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November 17, 2012 | By Robert Lloyd, Los Angeles Times Television Critic
Ken Burns, public television's signature chronicler of great American moments, pastimes and inventions, has turned his Ken Burns Effect loose upon "The Dust Bowl. " One would say it was almost inevitable that two things so huge were bound to meet. The four-hour film premieres Sunday and Monday on PBS and tells the story of the great drought that befell the Southern plains in the 1930s and the poor farming practices that made it into something far worse. Though it has the pokey pace and flat affect of his other films - for Burns, history is elegy - it is also one of his best works: more tightly focused than usual in time and place, with a clear shape, dramatic arcs and a conclusion that is at once cautionary and moving, topical and timeless.
November 12, 2012 | By Mary McNamara, Los Angeles Times Television Critic
Had Oliver Stone not been involved in "Oliver Stone's Untold History of the United States," which premieres Monday night on Showtime, would the 10-part miniseries have a less hectoring tone? Would voices of actual historians replace clips from Frank Capra and John Wayne movies to make points of fairly grave significance? And perhaps most important, without the regular use of histrionic questions such as these, would the essentially reasonable warning against American nationalist preening have been less condescending and therefore more convincing?
October 16, 2012 | By Randy Lewis, This post has been corrected. See note below
It's a good bet that a fair amount of homework went undone Monday night for about 3,000 students from five Claremont colleges. Rather than hunkering down over their books, students piled into Pomona College's Bridges Auditorium and spent most of the evening with Taylor Swift, who used the opportunity to tape a new edition of “VH1 Storytellers.” In an unusually smooth television taping - there were few pauses and no stops for retakes -...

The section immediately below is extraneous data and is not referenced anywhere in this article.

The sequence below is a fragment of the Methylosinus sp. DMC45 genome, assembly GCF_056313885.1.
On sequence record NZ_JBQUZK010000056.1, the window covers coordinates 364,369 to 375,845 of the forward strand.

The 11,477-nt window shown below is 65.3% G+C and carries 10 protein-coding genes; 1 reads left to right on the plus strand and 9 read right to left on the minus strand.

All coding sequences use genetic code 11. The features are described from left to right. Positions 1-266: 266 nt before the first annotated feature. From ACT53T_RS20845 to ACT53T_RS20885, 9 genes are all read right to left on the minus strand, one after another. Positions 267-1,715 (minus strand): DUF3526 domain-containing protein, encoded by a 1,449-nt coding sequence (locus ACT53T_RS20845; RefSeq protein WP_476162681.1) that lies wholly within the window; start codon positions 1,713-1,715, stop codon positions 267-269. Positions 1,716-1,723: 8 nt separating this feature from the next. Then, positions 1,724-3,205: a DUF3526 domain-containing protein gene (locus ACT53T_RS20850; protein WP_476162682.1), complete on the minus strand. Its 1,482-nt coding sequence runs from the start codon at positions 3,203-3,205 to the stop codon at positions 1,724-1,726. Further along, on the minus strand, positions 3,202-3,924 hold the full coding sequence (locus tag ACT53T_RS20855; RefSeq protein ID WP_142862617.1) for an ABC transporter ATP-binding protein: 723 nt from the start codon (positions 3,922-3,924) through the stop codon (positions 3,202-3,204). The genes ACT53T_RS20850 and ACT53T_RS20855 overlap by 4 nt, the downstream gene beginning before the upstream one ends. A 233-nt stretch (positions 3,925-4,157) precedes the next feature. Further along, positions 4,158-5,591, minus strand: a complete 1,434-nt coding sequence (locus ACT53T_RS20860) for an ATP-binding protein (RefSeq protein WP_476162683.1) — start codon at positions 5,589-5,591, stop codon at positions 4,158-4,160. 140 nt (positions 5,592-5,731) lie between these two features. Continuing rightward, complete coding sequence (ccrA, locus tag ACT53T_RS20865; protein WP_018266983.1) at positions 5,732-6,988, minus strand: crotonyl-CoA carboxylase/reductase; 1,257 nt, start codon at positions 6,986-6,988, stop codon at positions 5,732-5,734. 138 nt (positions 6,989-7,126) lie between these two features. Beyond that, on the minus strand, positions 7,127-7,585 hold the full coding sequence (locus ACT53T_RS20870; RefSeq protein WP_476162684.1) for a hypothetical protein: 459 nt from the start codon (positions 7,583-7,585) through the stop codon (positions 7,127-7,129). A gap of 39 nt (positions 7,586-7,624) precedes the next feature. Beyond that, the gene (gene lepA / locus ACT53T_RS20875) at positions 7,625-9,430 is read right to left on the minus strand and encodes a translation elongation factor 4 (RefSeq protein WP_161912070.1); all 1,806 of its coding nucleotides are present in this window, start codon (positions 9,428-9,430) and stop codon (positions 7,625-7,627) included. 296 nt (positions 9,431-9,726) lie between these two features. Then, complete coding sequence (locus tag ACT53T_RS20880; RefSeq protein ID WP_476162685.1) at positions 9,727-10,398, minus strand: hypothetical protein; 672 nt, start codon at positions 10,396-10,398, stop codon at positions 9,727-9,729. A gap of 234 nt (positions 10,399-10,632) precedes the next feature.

October 13, 2012 | By Irene Lacher
Sanaa Lathan has been a critics' darling here and in New York in the title role of Lynn Nottage's play "By the Way, Meet Vera Stark," which runs through Oct. 28 at the Geffen Playhouse in Westwood. As Vera, Lathan plays an African American movie actress in the 1930s who can get only maid roles. Fast-forward to the present, where she costars as Mona Fredricks, the mayor's assistant, in the second season of the Starz series "Boss," which concludes Sunday. FOR THE RECORD: Sanaa Lathan: The Sunday Conversation interview with Sanaa Lathan in the Oct. 14 Calendar section said that her TV series "Boss" would be airing its season finale that night.
October 10, 2012 | By Mark Olsen and John Horn, Los Angeles Times
TORONTO - Martin McDonagh is no stranger to movie violence. The British playwright-filmmaker's debut feature, 2008's hit-man tale "In Bruges," had no shortage of blood, and McDonagh's new movie, Friday's R-rated crime drama "Seven Psychopaths," is hardly a musical comedy. The writer-director won't have to wait for critics and audiences to comment on the surging body count - "Seven Psychopaths" is as much a commentary on screen violence as a story overflowing with it. At various points throughout the film, McDonagh points out the real-life consequences of aggression and stages some scenes with so much over-the-top mayhem that it's clear he's poking fun at how movies typically, and casually, glorify bloodshed.
September 22, 2012 | By Clarissa Sebag-Montefiore and John Horn, Los Angeles Times